Lecture 6 - Competitive Firms and Markets Mercedes Miranda...

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Unformatted text preview: Competitive Firms and Markets Mercedes Miranda BE530 Mercedes Miranda BE530 1 2 1. Perfectly Competitive Markets The model of perfect competition rests on three basic assumptions: (1) price taking, (2) product homogeneity, and (3) free entry and exit. Price Taking Because each individual firm sells a sufficiently small proportion of total market output, its decisions have no impact on market price. price taker: Firm that has no influence over market price and thus takes the price as given. Product Homogeneity When the products of all of the firms in a market are perfectly substitutable with one anotherthat is, when they are homogeneous no firm can raise the price of its product above the price of other firms without losing most or all of its business. 3 1. Perfectly Competitive Markets (contd.) Free Entry and Exit free entry ( or exit): Condition under which there are no special costs that make it difficult for a firm to enter (or exit) an industry. When Is a Market Highly Competitive? Because firms can implicitly or explicitly collude in setting prices, the presence of many firms is not sufficient for an industry to approximate perfect competition. Conversely, the presence of only a few firms in a market does not rule out competitive behavior. 4 2. Profit Maximization Do Firms Maximize Profit? The assumption of profit maximization is frequently used in microeconomics because it predicts business behavior reasonably accurately and avoids unnecessary analytical complications. For smaller firms managed by their owners, profit is likely to dominate almost all decisions. In larger firms, however, managers who make day-to-day decisions usually have little contact with the owners (i.e. the stockholders). In any case, firms that do not come close to maximizing profit are not likely to survive. Firms that do survive in competitive industries make long-run profit maximization one of their highest priorities. Alternative Forms of Organization cooperative: Association of businesses or people jointly owned and operated by members for mutual benefit. 5 Example 1: Condominiums vs Cooperatives in New York Nationwide, condos are a far more common than co-ops, outnumbering them by a factor of nearly 10 to 1. In this regard, New York City is very different from the rest of the nationco-ops are more popular, and outnumber condos by a factor of about 4 to 1. What accounts for the relative popularity of housing cooperatives in New York City? Part of the answer is historical. Housing cooperatives are a much older form of organization in the U.S. The building restrictions in New York have long disappeared, and yet the conversion of apartments from co-ops to condos has been relatively slow....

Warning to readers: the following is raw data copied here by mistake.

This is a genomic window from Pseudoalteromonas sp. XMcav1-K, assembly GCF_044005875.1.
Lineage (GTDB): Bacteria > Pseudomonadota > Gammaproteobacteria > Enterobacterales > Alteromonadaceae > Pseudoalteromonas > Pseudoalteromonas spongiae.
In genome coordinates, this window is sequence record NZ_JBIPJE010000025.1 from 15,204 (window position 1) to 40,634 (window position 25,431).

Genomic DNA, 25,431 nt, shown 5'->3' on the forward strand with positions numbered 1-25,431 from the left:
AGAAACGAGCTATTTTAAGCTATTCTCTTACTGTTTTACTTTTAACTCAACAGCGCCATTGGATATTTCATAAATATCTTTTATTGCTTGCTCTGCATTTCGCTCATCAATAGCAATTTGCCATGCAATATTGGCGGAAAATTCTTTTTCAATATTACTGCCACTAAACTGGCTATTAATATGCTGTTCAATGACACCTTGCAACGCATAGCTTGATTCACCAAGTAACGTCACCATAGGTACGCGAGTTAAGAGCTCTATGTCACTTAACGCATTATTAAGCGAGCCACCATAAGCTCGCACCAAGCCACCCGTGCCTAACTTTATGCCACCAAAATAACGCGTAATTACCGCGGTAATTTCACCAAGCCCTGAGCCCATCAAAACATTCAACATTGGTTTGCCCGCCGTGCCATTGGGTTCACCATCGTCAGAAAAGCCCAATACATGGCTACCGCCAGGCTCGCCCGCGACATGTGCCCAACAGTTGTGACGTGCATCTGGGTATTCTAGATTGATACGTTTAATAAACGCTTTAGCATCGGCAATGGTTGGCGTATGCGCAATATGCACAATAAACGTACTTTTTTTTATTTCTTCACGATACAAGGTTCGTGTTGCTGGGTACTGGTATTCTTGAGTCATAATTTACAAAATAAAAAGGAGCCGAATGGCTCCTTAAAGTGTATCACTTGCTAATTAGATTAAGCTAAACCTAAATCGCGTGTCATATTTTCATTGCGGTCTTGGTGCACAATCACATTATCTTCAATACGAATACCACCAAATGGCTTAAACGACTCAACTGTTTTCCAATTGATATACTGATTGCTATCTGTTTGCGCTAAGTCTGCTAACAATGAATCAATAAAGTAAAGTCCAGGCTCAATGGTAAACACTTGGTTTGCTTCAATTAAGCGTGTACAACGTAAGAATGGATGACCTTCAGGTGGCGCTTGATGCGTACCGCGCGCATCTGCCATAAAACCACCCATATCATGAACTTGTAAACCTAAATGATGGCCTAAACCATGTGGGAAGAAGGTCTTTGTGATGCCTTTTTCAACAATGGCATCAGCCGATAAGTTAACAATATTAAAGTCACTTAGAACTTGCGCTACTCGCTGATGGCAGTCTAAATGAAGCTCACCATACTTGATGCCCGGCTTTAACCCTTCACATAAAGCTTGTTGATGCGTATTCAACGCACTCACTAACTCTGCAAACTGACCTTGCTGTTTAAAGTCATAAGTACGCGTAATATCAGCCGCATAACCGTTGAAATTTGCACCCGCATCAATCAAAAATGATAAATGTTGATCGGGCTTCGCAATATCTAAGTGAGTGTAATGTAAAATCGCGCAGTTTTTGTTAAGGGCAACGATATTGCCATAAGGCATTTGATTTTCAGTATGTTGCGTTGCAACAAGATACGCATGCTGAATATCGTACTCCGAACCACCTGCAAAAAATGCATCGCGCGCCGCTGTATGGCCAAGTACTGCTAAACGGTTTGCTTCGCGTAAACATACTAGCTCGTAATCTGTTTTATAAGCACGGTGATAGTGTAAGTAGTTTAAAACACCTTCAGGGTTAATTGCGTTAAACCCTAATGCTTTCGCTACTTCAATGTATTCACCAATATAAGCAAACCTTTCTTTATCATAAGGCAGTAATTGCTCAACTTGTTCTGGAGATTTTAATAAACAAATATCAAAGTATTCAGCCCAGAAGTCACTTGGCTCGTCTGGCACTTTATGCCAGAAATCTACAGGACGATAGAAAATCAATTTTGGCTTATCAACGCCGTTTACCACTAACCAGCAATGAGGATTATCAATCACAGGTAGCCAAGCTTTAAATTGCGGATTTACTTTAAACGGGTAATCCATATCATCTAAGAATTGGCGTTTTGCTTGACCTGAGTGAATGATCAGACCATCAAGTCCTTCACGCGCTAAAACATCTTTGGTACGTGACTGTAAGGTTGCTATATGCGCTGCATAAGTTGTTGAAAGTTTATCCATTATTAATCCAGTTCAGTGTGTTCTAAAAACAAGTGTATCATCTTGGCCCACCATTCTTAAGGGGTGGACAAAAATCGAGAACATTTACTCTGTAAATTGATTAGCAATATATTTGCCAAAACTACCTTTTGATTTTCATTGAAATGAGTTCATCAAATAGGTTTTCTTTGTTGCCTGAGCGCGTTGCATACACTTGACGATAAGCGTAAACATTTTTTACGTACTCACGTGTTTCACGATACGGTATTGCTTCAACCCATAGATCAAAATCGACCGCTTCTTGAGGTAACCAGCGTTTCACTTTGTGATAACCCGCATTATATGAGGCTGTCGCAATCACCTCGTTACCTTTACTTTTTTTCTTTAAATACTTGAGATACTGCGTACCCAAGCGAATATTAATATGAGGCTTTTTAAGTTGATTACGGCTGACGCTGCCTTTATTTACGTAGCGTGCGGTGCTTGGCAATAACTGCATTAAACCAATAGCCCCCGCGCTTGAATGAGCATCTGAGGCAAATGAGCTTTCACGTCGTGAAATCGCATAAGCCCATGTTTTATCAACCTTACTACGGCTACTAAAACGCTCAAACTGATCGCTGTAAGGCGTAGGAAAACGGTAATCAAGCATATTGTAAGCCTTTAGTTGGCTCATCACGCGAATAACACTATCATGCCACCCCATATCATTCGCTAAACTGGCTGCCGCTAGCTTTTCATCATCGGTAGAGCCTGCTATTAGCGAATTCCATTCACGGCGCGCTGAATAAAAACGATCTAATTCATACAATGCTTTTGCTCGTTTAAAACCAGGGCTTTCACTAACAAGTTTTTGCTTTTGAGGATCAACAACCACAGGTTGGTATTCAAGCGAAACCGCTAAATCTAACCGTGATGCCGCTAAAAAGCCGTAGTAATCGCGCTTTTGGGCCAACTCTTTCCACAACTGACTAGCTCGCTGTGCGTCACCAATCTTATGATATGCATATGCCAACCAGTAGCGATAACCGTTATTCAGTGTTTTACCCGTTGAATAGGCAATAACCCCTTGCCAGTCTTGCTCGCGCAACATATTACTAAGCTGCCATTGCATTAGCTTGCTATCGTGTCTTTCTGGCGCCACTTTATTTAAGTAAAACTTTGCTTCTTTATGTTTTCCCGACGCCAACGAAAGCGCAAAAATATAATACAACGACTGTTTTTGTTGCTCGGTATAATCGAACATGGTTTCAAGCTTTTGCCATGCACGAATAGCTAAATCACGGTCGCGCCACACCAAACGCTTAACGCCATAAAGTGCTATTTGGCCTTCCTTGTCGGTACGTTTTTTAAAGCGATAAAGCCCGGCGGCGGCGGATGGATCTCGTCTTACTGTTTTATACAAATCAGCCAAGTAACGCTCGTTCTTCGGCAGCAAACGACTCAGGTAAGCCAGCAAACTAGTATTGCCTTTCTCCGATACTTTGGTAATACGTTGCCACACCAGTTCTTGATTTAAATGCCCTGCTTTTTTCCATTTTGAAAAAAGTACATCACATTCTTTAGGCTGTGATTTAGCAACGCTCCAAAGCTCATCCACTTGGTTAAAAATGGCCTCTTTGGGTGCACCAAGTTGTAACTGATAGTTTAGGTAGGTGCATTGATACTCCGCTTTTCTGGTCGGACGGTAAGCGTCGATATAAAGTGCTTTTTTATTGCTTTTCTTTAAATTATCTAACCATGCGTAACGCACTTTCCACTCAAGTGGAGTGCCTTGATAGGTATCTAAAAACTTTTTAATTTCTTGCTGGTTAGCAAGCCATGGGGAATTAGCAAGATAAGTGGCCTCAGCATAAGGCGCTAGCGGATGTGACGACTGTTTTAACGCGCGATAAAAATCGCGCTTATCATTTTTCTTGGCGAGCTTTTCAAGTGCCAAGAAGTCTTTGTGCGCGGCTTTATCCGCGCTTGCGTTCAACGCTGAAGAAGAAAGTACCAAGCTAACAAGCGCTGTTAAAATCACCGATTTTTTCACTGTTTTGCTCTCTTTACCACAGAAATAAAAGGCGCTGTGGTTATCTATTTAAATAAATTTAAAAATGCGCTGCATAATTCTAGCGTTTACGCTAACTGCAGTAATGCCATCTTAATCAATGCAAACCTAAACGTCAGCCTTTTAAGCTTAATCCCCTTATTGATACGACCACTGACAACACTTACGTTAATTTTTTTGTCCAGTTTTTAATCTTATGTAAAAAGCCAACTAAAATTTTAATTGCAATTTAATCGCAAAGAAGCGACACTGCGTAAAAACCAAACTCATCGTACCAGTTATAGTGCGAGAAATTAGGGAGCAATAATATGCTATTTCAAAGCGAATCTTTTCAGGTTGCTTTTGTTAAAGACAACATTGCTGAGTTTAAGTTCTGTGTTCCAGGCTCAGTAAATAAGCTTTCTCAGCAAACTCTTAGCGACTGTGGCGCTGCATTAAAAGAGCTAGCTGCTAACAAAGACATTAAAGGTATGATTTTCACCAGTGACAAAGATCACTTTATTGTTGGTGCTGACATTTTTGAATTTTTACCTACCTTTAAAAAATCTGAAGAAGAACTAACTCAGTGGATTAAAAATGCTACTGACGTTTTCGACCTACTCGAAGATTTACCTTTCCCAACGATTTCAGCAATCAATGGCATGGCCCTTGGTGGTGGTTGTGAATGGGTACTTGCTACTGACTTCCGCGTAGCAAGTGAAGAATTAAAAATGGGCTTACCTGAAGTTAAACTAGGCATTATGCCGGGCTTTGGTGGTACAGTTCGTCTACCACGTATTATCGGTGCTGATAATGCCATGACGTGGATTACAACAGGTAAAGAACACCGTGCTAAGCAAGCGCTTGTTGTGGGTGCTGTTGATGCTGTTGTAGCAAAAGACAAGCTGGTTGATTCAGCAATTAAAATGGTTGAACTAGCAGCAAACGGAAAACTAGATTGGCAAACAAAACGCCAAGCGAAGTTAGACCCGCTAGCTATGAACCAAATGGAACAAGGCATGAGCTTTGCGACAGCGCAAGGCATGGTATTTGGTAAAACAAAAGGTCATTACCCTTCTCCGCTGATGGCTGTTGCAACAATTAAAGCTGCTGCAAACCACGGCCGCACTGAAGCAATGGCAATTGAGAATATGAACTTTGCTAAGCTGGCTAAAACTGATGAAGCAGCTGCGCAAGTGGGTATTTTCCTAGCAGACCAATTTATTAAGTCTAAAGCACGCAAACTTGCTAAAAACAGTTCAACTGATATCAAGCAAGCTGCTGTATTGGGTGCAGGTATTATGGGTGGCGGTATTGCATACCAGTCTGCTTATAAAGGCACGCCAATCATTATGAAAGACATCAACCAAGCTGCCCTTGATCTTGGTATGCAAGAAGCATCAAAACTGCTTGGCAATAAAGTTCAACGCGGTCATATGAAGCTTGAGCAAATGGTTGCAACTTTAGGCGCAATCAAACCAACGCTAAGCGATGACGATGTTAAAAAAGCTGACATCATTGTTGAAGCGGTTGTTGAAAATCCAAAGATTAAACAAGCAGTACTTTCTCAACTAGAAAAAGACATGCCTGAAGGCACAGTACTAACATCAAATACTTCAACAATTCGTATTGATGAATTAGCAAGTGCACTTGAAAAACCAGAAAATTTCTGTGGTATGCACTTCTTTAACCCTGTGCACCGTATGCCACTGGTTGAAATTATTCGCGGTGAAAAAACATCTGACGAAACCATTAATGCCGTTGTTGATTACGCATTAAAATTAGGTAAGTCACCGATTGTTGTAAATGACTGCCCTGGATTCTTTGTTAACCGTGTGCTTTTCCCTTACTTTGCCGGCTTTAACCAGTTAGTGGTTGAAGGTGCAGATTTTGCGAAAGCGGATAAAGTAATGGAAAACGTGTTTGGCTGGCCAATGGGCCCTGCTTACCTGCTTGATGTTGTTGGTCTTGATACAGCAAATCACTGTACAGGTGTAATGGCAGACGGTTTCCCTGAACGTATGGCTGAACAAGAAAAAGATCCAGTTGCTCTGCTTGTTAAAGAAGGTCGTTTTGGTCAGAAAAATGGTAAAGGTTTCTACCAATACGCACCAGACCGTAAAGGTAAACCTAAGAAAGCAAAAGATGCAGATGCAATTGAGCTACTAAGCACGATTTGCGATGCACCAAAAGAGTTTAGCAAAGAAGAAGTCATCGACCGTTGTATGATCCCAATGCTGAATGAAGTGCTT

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This note was uploaded on 07/15/2011 for the course ACC 360 taught by Professor Marshallhunt during the Spring '09 term at University of Michigan-Dearborn.

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Lecture 6 - Competitive Firms and Markets Mercedes Miranda...

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